Sunshine’s grip about crushed her Oreos when someone started beating on her new front door. She had it installed two weeks ago. It had some magnificent metal and woodworking details. Sunshine loved that door. It was rustic, almost medieval. It was the John Wayne of doors. In other words, it was a badass. That door was the finishing touch on her plantation-style home that sat back on two hundred and fifty some odd acres of beautiful pasture. One of Sunshine’s most proud achievements. If she was being honest, she’d have to say that while she loved picking out all the details of her house, what she’d been working on the hardest was building up her herd of registered cattle. She had been raising them for the past three years over in the neighboring county, out from under the watchful eye of her loving, but nosy parents.
She had found out this past week that she had the chance to supply a new up-and-coming cattle farmer with his first herd of registered Brangus. She was striving to get her herd from Moonshine farms sold in full and start another. The payout of that alone would set her up pretty for a good while.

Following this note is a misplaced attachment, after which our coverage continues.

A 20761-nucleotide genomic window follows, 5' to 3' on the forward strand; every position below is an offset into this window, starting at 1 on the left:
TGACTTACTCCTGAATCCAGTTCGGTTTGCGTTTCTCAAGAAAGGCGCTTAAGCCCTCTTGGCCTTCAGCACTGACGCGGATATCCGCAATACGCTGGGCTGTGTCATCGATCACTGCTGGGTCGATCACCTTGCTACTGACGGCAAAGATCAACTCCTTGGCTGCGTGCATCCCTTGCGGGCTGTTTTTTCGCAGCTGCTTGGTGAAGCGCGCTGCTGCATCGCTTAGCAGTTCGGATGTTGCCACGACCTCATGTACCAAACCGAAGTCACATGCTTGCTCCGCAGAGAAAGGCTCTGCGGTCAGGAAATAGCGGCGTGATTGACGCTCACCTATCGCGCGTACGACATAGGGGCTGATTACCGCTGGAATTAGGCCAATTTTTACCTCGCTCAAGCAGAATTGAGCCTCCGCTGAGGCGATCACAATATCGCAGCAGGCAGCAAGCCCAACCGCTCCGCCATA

Sunshine stalked towards the front entrance. There had better not be a scratch on her new door or she would shove her size six boot up someone’s ass. She seemed to be leaving a trail of manure, whether cow or horse was not determined, on the hardwood floors. She maybe should’ve wiped her feet better. Either way, she cringed at the fact that someone would see her house untidy. She may raise cattle and work long hours, but she still tried, on occasion, to resemble a Southern Lady, and hated for anyone to see her house out of order. Hope springs eternal and maybe it was her Daddy coming to tell her that some of the cows they owned together had calved. Even if it was Friday evening, sometimes you gotta go to the field. Hell, most times the field was where she would rather be.
Sunshine opened John Wayne to see a man who would stop most women dead in their tracks. Drake Augustus Caldwell. She gave herself a mental pat on the back for not being most women, and also for not slamming the door in the jackass’s face. If she hadn’t known him all her life, and he hadn’t put that frog down her shirt when they were ten, and stolen the bull she wanted during last night’s incident, she might find him good-looking.